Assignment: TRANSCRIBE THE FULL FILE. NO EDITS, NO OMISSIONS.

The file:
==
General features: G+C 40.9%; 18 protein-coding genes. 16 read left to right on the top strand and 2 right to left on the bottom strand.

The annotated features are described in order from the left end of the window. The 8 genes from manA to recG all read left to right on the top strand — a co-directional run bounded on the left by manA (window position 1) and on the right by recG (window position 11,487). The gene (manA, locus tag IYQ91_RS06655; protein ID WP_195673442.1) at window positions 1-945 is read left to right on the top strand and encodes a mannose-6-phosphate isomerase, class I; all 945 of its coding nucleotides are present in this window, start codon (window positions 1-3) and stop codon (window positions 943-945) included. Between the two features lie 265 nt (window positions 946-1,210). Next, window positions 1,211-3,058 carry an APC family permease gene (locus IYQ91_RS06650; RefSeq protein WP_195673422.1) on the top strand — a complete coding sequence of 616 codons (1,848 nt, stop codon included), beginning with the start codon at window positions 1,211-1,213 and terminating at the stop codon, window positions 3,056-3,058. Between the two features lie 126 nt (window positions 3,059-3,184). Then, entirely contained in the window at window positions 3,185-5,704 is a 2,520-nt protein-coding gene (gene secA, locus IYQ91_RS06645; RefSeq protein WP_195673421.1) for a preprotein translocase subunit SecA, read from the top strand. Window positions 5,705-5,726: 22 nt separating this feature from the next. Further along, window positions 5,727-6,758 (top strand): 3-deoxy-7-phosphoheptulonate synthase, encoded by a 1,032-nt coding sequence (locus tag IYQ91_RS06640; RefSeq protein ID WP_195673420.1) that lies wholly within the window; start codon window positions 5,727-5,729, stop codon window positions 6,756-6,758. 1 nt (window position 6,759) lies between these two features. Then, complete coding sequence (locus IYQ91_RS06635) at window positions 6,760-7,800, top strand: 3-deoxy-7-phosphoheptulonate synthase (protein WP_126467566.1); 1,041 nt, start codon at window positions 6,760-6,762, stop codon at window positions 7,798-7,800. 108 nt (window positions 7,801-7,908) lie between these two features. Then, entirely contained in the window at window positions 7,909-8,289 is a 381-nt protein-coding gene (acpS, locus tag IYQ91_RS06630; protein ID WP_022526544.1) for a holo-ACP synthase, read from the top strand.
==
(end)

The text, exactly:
General features: G+C 40.9%; 18 protein-coding genes. 16 read left to right on the top strand and 2 right to left on the bottom strand.

The annotated features are described in order from the left end of the window. The 8 genes from manA to recG all read left to right on the top strand — a co-directional run bounded on the left by manA (window position 1) and on the right by recG (window position 11,487). The gene (manA, locus tag IYQ91_RS06655; protein ID WP_195673442.1) at window positions 1-945 is read left to right on the top strand and encodes a mannose-6-phosphate isomerase, class I; all 945 of its coding nucleotides are present in this window, start codon (window positions 1-3) and stop codon (window positions 943-945) included. Between the two features lie 265 nt (window positions 946-1,210). Next, window positions 1,211-3,058 carry an APC family permease gene (locus IYQ91_RS06650; RefSeq protein WP_195673422.1) on the top strand — a complete coding sequence of 616 codons (1,848 nt, stop codon included), beginning with the start codon at window positions 1,211-1,213 and terminating at the stop codon, window positions 3,056-3,058. Between the two features lie 126 nt (window positions 3,059-3,184). Then, entirely contained in the window at window positions 3,185-5,704 is a 2,520-nt protein-coding gene (gene secA, locus IYQ91_RS06645; RefSeq protein WP_195673421.1) for a preprotein translocase subunit SecA, read from the top strand. Window positions 5,705-5,726: 22 nt separating this feature from the next. Further along, window positions 5,727-6,758 (top strand): 3-deoxy-7-phosphoheptulonate synthase, encoded by a 1,032-nt coding sequence (locus tag IYQ91_RS06640; RefSeq protein ID WP_195673420.1) that lies wholly within the window; start codon window positions 5,727-5,729, stop codon window positions 6,756-6,758. 1 nt (window position 6,759) lies between these two features. Then, complete coding sequence (locus IYQ91_RS06635) at window positions 6,760-7,800, top strand: 3-deoxy-7-phosphoheptulonate synthase (protein WP_126467566.1); 1,041 nt, start codon at window positions 6,760-6,762, stop codon at window positions 7,798-7,800. 108 nt (window positions 7,801-7,908) lie between these two features. Then, entirely contained in the window at window positions 7,909-8,289 is a 381-nt protein-coding gene (acpS, locus tag IYQ91_RS06630; protein ID WP_022526544.1) for a holo-ACP synthase, read from the top strand.